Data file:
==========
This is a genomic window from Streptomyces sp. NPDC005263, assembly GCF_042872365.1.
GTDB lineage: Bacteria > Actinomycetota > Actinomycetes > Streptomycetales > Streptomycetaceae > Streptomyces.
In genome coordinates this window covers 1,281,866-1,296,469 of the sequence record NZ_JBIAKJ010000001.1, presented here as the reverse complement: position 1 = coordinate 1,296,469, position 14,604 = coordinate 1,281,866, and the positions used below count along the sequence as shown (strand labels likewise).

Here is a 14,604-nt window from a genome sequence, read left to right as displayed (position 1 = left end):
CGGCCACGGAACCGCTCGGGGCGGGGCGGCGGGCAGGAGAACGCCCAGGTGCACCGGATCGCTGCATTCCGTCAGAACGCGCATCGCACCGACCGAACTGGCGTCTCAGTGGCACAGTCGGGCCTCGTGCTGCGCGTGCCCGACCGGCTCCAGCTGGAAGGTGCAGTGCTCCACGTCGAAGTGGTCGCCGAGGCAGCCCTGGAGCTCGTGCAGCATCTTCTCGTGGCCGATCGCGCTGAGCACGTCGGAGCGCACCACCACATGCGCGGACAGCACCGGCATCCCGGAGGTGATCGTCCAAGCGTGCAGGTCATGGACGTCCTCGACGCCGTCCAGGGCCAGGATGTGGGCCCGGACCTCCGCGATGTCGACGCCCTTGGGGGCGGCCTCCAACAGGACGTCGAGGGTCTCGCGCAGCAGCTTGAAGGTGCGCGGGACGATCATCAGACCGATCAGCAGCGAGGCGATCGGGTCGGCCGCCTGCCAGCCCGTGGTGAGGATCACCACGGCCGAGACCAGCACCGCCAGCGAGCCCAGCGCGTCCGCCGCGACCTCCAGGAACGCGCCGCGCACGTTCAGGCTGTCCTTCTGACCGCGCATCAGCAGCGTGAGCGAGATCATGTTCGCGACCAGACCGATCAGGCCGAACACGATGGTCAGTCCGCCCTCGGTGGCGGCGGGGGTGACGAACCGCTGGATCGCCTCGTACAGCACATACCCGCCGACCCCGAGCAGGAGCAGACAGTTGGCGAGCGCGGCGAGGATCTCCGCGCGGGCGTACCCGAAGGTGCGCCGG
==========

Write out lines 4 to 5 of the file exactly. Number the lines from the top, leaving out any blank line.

Here is a 14,604-nt window from a genome sequence, read left to right as displayed (position 1 = left end):
CGGCCACGGAACCGCTCGGGGCGGGGCGGCGGGCAGGAGAACGCCCAGGTGCACCGGATCGCTGCATTCCGTCAGAACGCGCATCGCACCGACCGAACTGGCGTCTCAGTGGCACAGTCGGGCCTCGTGCTGCGCGTGCCCGACCGGCTCCAGCTGGAAGGTGCAGTGCTCCACGTCGAAGTGGTCGCCGAGGCAGCCCTGGAGCTCGTGCAGCATCTTCTCGTGGCCGATCGCGCTGAGCACGTCGGAGCGCACCACCACATGCGCGGACAGCACCGGCATCCCGGAGGTGATCGTCCAAGCGTGCAGGTCATGGACGTCCTCGACGCCGTCCAGGGCCAGGATGTGGGCCCGGACCTCCGCGATGTCGACGCCCTTGGGGGCGGCCTCCAACAGGACGTCGAGGGTCTCGCGCAGCAGCTTGAAGGTGCGCGGGACGATCATCAGACCGATCAGCAGCGAGGCGATCGGGTCGGCCGCCTGCCAGCCCGTGGTGAGGATCACCACGGCCGAGACCAGCACCGCCAGCGAGCCCAGCGCGTCCGCCGCGACCTCCAGGAACGCGCCGCGCACGTTCAGGCTGTCCTTCTGACCGCGCATCAGCAGCGTGAGCGAGATCATGTTCGCGACCAGACCGATCAGGCCGAACACGATGGTCAGTCCGCCCTCGGTGGCGGCGGGGGTGACGAACCGCTGGATCGCCTCGTACAGCACATACCCGCCGACCCCGAGCAGGAGCAGACAGTTGGCGAGCGCGGCGAGGATCTCCGCGCGGGCGTACCCGAAGGTGCGCCGG